"CRITICAL CARE A DAY"
Wednesday May 22, 2013
Prone positioning is back!
May 20, 2013 issue of NEJM has newest study published
on Prone Positioning in Severe Acute Respiratory Distress Syndrome. Many previous trials involving patients with the
acute respiratory distress syndrome (ARDS) have failed to show a beneficial effect of prone positioning during mechanical
ventilatory support on outcomes.
In this multicenter, prospective, randomized, controlled
trial, of 466 patients with severe ARDS, patients were assigned to either go prone-positioning sessions of at least 16 hours
or to be left in the supine position.
Severe ARDS was defined P/F ratio less than 150
mm Hg, with an FiO2 of at least 0.6, a PEEP of at least 5 cm of water, and a tidal volume close to 6 ml per kilogram
of predicted body weight.
The primary outcome was the proportion of patients
who died from any cause within 28 days after inclusion.
A total of 237 patients were assigned to the prone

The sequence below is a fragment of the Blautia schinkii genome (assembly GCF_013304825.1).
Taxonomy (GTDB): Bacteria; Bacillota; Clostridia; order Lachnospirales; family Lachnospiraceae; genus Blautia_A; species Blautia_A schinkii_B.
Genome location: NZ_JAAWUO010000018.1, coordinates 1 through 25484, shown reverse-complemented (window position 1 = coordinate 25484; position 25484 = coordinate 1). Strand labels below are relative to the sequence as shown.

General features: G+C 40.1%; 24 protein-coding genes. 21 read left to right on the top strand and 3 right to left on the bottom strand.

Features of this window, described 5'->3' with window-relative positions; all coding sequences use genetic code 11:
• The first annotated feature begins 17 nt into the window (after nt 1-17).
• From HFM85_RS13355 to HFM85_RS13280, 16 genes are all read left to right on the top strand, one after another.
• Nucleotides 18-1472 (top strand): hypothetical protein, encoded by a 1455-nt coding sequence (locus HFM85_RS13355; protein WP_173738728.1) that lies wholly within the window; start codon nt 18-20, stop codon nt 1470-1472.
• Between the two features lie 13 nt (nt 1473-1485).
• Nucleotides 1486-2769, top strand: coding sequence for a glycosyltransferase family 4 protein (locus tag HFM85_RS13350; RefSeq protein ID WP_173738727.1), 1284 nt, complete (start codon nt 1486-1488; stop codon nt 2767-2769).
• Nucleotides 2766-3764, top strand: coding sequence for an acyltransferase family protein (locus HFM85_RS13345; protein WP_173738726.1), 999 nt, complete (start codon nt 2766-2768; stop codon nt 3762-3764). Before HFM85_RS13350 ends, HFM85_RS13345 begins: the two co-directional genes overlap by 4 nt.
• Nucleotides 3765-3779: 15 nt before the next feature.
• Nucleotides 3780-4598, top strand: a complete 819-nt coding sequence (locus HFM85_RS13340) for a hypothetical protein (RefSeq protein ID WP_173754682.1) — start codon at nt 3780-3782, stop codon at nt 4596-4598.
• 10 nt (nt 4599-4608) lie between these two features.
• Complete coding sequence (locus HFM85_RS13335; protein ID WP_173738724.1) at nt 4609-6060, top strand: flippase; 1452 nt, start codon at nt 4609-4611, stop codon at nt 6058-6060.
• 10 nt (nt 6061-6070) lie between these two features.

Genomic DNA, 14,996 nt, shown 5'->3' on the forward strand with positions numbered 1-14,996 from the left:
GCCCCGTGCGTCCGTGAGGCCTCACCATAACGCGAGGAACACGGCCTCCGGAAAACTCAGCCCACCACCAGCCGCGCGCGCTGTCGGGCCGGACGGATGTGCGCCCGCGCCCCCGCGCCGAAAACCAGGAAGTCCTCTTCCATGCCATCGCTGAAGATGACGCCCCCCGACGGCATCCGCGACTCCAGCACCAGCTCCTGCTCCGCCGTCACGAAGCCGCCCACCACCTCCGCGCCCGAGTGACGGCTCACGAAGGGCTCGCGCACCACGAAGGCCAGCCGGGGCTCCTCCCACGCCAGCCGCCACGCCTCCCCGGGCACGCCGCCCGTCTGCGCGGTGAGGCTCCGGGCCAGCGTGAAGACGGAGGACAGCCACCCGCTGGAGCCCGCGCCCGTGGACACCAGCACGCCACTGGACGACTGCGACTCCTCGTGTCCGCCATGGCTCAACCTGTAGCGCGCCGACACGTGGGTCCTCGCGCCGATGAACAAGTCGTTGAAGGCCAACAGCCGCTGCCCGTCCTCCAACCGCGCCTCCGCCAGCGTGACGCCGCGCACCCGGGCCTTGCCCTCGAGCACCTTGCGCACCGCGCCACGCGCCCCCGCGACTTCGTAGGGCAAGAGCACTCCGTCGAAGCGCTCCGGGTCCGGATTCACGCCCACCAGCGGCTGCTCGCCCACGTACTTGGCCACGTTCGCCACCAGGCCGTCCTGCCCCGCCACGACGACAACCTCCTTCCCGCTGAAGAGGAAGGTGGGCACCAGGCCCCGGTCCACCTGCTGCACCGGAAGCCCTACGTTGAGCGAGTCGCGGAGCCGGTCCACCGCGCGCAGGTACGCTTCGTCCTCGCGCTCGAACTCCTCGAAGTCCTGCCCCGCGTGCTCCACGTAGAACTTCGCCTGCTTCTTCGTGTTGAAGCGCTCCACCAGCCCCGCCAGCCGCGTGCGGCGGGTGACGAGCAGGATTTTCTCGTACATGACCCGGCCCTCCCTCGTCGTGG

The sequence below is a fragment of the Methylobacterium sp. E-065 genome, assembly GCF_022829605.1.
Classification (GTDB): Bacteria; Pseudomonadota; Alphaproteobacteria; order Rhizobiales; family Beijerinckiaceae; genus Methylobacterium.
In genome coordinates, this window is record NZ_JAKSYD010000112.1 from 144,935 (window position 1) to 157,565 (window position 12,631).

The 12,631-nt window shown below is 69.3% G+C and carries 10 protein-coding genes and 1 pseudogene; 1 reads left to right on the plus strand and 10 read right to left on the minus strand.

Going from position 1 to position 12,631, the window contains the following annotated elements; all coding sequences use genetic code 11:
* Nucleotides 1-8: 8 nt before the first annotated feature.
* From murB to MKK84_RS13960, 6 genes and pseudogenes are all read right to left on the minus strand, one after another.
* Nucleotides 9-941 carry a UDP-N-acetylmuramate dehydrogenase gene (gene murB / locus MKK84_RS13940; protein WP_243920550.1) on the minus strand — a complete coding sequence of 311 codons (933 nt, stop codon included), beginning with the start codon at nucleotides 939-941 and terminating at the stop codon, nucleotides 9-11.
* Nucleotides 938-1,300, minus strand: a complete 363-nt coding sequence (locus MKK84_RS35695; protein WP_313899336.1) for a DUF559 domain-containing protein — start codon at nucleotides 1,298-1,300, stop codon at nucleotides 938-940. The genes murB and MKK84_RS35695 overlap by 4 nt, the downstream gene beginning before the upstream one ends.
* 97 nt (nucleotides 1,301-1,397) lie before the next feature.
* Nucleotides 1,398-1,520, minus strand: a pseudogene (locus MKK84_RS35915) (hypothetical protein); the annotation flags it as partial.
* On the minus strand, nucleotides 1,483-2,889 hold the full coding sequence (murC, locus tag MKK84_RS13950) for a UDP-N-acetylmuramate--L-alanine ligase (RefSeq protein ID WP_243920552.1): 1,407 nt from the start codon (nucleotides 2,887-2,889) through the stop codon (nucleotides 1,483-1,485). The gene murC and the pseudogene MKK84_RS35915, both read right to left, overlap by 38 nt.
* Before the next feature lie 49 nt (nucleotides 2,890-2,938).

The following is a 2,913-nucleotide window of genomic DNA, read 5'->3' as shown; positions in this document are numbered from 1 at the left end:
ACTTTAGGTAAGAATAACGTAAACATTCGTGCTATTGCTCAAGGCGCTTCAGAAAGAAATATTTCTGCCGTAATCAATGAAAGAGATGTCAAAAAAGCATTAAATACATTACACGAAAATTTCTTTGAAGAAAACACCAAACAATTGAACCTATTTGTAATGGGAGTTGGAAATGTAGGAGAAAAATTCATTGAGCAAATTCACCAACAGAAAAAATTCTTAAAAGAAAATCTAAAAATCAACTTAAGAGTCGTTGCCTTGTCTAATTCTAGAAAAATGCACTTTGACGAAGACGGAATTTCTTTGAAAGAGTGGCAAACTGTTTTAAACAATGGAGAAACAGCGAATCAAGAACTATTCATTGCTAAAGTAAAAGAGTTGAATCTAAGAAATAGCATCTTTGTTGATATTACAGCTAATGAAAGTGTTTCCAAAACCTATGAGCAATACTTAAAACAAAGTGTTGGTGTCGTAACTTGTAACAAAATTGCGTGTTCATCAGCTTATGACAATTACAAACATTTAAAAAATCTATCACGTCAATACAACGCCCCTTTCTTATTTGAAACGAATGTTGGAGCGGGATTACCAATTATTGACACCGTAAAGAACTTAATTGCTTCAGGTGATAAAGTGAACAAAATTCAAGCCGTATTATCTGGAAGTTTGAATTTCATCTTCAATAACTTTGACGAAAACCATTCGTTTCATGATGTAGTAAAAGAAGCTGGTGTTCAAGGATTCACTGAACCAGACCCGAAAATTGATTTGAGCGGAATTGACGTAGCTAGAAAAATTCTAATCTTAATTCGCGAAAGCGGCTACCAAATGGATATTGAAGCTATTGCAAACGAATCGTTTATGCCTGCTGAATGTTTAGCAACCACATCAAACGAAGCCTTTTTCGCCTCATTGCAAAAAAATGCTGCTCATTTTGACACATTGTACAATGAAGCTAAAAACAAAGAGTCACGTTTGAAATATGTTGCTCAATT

group, and 229 patients were assigned to the supine group.
The 28-day mortality was 16.0% in the prone group
and 32.8% in the supine group (P less than 0.001).
The hazard ratio for death with prone positioning
was 0.39 (95% confidence interval [CI], 0.25 to 0.63).
Unadjusted 90-day mortality was 23.6% in the prone
group versus 41.0% in the supine group (P less than 0.001), with a hazard ratio of 0.44 (95% CI, 0.29 to 0.67).
The incidence of complications did not differ
significantly between the groups, except for the incidence of cardiac arrests, which was higher in the supine group.
Study concluded that In patients with severe ARDS,
early application of prolonged prone-positioning sessions significantly decreased 28-day and 90-day mortality.
Guérin C, Reignier J, Richard J-C, et al. Prone positioning in severe acute respiratory distress
syndrome. N Engl J Med 2013.
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